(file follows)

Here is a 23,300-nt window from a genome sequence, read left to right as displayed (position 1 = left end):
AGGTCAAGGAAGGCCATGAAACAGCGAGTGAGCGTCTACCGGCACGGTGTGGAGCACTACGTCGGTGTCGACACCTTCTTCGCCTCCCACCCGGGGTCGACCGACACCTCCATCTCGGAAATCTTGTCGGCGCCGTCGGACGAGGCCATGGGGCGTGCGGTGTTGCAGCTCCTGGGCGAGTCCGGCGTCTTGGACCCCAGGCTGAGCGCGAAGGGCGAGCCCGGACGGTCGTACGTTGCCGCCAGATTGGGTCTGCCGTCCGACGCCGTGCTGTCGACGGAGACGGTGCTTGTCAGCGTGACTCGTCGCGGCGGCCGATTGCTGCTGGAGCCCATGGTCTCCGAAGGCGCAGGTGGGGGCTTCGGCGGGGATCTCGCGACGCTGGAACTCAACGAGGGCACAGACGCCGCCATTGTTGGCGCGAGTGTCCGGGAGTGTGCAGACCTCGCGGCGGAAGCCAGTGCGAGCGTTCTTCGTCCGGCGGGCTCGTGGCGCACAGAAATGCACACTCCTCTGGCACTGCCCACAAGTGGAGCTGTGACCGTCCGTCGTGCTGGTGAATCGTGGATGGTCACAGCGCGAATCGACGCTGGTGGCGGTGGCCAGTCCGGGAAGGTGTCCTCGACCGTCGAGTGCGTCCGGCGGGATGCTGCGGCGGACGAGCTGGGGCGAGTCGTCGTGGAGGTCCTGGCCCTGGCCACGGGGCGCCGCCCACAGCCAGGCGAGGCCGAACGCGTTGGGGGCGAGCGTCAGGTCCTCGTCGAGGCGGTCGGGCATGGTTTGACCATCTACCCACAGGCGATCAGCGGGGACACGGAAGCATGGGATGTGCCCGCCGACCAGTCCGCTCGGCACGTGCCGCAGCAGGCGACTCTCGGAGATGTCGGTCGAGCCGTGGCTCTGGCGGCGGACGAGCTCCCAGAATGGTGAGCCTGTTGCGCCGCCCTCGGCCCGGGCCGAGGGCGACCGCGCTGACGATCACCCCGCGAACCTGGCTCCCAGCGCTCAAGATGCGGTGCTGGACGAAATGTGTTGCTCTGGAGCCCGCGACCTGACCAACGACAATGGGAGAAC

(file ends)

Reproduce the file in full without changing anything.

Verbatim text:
Here is a 23,300-nt window from a genome sequence, read left to right as displayed (position 1 = left end):
AGGTCAAGGAAGGCCATGAAACAGCGAGTGAGCGTCTACCGGCACGGTGTGGAGCACTACGTCGGTGTCGACACCTTCTTCGCCTCCCACCCGGGGTCGACCGACACCTCCATCTCGGAAATCTTGTCGGCGCCGTCGGACGAGGCCATGGGGCGTGCGGTGTTGCAGCTCCTGGGCGAGTCCGGCGTCTTGGACCCCAGGCTGAGCGCGAAGGGCGAGCCCGGACGGTCGTACGTTGCCGCCAGATTGGGTCTGCCGTCCGACGCCGTGCTGTCGACGGAGACGGTGCTTGTCAGCGTGACTCGTCGCGGCGGCCGATTGCTGCTGGAGCCCATGGTCTCCGAAGGCGCAGGTGGGGGCTTCGGCGGGGATCTCGCGACGCTGGAACTCAACGAGGGCACAGACGCCGCCATTGTTGGCGCGAGTGTCCGGGAGTGTGCAGACCTCGCGGCGGAAGCCAGTGCGAGCGTTCTTCGTCCGGCGGGCTCGTGGCGCACAGAAATGCACACTCCTCTGGCACTGCCCACAAGTGGAGCTGTGACCGTCCGTCGTGCTGGTGAATCGTGGATGGTCACAGCGCGAATCGACGCTGGTGGCGGTGGCCAGTCCGGGAAGGTGTCCTCGACCGTCGAGTGCGTCCGGCGGGATGCTGCGGCGGACGAGCTGGGGCGAGTCGTCGTGGAGGTCCTGGCCCTGGCCACGGGGCGCCGCCCACAGCCAGGCGAGGCCGAACGCGTTGGGGGCGAGCGTCAGGTCCTCGTCGAGGCGGTCGGGCATGGTTTGACCATCTACCCACAGGCGATCAGCGGGGACACGGAAGCATGGGATGTGCCCGCCGACCAGTCCGCTCGGCACGTGCCGCAGCAGGCGACTCTCGGAGATGTCGGTCGAGCCGTGGCTCTGGCGGCGGACGAGCTCCCAGAATGGTGAGCCTGTTGCGCCGCCCTCGGCCCGGGCCGAGGGCGACCGCGCTGACGATCACCCCGCGAACCTGGCTCCCAGCGCTCAAGATGCGGTGCTGGACGAAATGTGTTGCTCTGGAGCCCGCGACCTGACCAACGACAATGGGAGAAC